Inspired by the Mobile Bread House, I reached out to local partners and co-hosts in each of the five neighborhoods, creating a physical chain of dough travelling across the city, with parallel batches of dough mixed at one party, kneaded at another, shaped at a third, baked and eaten on the fourth. This physical bread chain was a reflection of, and metaphor for, my hope that artists from around the city connect with, support, and learn from artists in other neighborhoods.

I curated What Artists Knead, a series of bread-making parties in five different neighborhoods for local artists to gather, make bread, and share their visions for a better creative Boston.

From recent college graduates to budding chefs to established senior working artists, five eclectic groups of self-identified artists and bread aficionados gathered for five consecutive days in Dorchester, Jamaica Plain, Mattapan, Roslindale, and Roxbury. We convened across the city in kitchens (and backyards, with a homemade brick oven following Community Bread Oven’s guidelines) in intimate gatherings of 12 to 25, washed our hands, got floury.

Primed with shared excitement about breadmaking, the gatherings were energetic, fun, and connecting: distinct from just sitting in a room and talking. Some of the conversations felt like much-needed support circles for isolated individual artists, others sparked lively debate about the role the City should play to support artists. But in all cases I suspect the hot-buttered bread greased the wheels of conversation.

It was exciting to start a tiny network of artists, foment connections and conversations, in partnership with Mattapan Cultural Arts, the Haley House Cafe, the amazing artists at the Cornerstone in Dorchester, and woodworker Beth Ireland in Roslindale. In seeking partnerships in neighborhoods new to me, I also experienced important pushback and skepticism, which helped me to understand the history of distrust between residents and the City in some of Boston’s underserved neighborhoods.

In the second stage of my project, I reflected on an urgent concern that emerged from many Boston Creates conversations: the need for affordable housing and artist space (studios, gallery, rehearsal, performance) in Boston. How can our city foster a vibrant community of artists without sufficient affordable housing and arts spaces? How can artists help build a dynamic cultural life and sense of place without inevitably being “the first wave of gentrification”?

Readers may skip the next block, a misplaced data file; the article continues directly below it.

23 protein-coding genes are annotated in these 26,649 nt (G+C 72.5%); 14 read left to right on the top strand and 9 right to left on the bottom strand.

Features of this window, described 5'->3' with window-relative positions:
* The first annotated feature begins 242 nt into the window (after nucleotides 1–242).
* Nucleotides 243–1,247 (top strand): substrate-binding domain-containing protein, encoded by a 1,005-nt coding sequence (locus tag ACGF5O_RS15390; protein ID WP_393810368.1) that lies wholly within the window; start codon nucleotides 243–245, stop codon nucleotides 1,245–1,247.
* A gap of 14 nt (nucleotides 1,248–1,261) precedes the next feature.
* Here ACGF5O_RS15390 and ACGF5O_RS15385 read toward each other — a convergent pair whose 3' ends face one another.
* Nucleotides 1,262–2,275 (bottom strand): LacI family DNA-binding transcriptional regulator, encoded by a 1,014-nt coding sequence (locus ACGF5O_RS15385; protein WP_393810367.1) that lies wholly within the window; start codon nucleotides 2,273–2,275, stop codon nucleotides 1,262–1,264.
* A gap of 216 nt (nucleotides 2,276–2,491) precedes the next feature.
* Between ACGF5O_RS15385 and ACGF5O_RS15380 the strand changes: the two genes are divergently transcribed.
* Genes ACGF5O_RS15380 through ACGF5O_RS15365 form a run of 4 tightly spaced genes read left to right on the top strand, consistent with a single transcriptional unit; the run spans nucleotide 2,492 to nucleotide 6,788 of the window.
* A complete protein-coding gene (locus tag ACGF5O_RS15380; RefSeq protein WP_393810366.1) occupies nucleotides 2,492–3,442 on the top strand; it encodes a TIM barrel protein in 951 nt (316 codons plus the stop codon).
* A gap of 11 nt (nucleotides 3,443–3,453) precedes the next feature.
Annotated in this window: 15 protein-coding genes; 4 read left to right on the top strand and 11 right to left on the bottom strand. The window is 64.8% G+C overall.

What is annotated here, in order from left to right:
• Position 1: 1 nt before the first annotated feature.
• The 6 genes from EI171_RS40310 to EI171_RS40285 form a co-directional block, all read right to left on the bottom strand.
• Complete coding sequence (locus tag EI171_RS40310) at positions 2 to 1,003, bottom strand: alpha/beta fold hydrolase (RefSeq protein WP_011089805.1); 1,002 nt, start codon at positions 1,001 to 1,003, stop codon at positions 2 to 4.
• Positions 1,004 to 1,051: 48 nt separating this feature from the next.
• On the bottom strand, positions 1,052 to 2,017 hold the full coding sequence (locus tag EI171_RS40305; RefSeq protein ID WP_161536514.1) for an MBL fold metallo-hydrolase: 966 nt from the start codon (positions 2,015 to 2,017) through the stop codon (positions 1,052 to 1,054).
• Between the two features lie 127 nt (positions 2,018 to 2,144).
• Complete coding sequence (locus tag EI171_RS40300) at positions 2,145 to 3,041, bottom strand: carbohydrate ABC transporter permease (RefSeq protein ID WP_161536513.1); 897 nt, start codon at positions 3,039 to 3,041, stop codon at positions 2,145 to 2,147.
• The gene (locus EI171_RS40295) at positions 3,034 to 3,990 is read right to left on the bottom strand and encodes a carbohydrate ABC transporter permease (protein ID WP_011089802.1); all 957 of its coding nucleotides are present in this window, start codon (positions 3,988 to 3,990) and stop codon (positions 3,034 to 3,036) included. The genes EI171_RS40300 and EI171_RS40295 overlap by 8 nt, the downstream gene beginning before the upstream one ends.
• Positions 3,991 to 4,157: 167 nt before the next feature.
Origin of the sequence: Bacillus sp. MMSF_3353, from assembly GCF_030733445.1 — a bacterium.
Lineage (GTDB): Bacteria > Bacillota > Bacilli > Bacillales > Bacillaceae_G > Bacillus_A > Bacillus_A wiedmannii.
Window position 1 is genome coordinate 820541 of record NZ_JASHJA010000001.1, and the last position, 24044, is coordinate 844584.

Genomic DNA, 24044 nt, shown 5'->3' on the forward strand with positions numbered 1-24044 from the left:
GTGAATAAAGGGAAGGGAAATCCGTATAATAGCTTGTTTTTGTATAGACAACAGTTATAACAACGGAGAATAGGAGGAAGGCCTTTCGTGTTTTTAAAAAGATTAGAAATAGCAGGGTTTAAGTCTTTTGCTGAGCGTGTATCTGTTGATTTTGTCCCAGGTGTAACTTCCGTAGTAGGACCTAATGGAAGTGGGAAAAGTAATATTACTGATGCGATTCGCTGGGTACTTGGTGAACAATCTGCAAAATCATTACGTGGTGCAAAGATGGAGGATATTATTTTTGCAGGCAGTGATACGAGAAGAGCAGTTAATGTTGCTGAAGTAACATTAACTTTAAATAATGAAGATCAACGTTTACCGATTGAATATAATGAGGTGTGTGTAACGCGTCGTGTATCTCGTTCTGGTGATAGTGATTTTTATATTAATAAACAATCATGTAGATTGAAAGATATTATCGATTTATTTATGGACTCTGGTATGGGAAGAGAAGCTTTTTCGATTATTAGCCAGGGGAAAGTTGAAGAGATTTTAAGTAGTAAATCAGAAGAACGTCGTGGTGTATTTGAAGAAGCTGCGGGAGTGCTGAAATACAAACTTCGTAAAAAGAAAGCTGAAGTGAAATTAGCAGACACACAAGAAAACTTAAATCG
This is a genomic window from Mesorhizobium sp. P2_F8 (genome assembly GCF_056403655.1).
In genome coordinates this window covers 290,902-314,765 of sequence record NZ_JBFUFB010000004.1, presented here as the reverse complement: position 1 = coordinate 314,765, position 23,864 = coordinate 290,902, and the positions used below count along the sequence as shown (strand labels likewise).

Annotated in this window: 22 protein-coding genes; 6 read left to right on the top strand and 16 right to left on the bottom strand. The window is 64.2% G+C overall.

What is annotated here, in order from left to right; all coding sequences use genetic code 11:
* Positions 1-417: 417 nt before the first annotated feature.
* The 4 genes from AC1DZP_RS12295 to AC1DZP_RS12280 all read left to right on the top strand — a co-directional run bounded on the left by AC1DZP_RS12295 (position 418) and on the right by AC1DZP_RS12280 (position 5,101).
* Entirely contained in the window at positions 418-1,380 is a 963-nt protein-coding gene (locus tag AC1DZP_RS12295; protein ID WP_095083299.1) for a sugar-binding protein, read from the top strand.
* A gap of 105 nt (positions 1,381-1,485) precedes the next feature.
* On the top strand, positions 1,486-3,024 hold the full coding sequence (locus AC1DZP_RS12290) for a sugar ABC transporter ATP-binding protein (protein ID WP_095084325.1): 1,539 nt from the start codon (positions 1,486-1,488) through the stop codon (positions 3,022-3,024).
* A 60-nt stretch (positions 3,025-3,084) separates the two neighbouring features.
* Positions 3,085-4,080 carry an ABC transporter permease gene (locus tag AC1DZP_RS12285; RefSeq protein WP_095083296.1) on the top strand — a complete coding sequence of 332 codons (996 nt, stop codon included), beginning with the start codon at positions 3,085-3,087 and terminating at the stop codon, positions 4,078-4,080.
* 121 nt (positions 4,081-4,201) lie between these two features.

To amplify these questions, I curated my first large-scale, visual art installation: an interactive paper house titled “What Makes a House Our Home?,” made of hundreds of smaller paper houses folded from poster sheets of handwritten ideas from Boston Creates neighborhood meetings, with the help of a dozen volunteers and the counsel of origami artist Michael LaFoss and visual artist Janet Kawada.

The re-purposing of the handwritten posters in this installation honored the time, thought, and trust so many people volunteered in sharing ideas at more than 100 meetings across Boston. It was also an interactive experience for attendees of the November 2 Boston Creates Town Hall meeting. To enter the meeting, attendees had to pass through the installation, answering the question, “What Makes a House our Home?” by choosing which of the three doors they entered: “safety,” “affordability,” or “community.” Votes were tallied during the meeting and as attendees exited, they saw the results visually displayed as a whimsical crepe-paper “pie chart” roof.

Three months after the project ended, when I struggled to clarify my ideas for a new artistic project, I knew exactly whom I needed to call to my dining room table for help: my fellow artist-ethnographers, Kate, Maria, Heather, and Leo. This is the most incredible and lasting gift of this project—the relationships forged in challenging and exciting times will continue to feed our work as artist-citizens. When you work in the cracks, it is essential to have company!

Learn about Department of Play’s role in Boston Creates

Hear from Leonardo March, artist-ethnographer

Hear from Heather Kapplow, artist-ethnographer

Shaw Pong Liu

Guest Author Violinist & Composer

Boston Creates is a community-wide effort to harness Boston’s creativity and build a shared vision for arts and culture.